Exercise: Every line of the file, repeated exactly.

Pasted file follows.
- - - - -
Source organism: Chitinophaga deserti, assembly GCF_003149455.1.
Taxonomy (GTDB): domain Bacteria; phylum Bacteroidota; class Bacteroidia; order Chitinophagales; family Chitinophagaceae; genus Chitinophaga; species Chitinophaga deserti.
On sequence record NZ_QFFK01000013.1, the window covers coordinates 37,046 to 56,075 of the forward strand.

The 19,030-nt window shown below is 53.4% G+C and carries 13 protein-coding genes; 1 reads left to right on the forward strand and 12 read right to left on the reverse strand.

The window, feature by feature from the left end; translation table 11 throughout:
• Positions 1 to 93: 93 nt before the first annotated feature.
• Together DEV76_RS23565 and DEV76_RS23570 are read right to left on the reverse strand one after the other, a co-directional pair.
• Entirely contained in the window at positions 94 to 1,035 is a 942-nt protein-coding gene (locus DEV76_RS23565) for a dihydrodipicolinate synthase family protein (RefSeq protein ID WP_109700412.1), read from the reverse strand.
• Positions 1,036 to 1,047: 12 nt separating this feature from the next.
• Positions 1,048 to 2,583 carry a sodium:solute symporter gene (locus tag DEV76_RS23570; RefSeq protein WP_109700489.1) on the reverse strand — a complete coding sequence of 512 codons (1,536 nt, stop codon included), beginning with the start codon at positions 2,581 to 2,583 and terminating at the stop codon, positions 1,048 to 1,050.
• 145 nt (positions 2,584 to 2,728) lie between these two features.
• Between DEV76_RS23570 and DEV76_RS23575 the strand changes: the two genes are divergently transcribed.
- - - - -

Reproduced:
Source organism: Chitinophaga deserti, assembly GCF_003149455.1.
Taxonomy (GTDB): domain Bacteria; phylum Bacteroidota; class Bacteroidia; order Chitinophagales; family Chitinophagaceae; genus Chitinophaga; species Chitinophaga deserti.
On sequence record NZ_QFFK01000013.1, the window covers coordinates 37,046 to 56,075 of the forward strand.

The 19,030-nt window shown below is 53.4% G+C and carries 13 protein-coding genes; 1 reads left to right on the forward strand and 12 read right to left on the reverse strand.

The window, feature by feature from the left end; translation table 11 throughout:
• Positions 1 to 93: 93 nt before the first annotated feature.
• Together DEV76_RS23565 and DEV76_RS23570 are read right to left on the reverse strand one after the other, a co-directional pair.
• Entirely contained in the window at positions 94 to 1,035 is a 942-nt protein-coding gene (locus DEV76_RS23565) for a dihydrodipicolinate synthase family protein (RefSeq protein ID WP_109700412.1), read from the reverse strand.
• Positions 1,036 to 1,047: 12 nt separating this feature from the next.
• Positions 1,048 to 2,583 carry a sodium:solute symporter gene (locus tag DEV76_RS23570; RefSeq protein WP_109700489.1) on the reverse strand — a complete coding sequence of 512 codons (1,536 nt, stop codon included), beginning with the start codon at positions 2,581 to 2,583 and terminating at the stop codon, positions 1,048 to 1,050.
• 145 nt (positions 2,584 to 2,728) lie between these two features.
• Between DEV76_RS23570 and DEV76_RS23575 the strand changes: the two genes are divergently transcribed.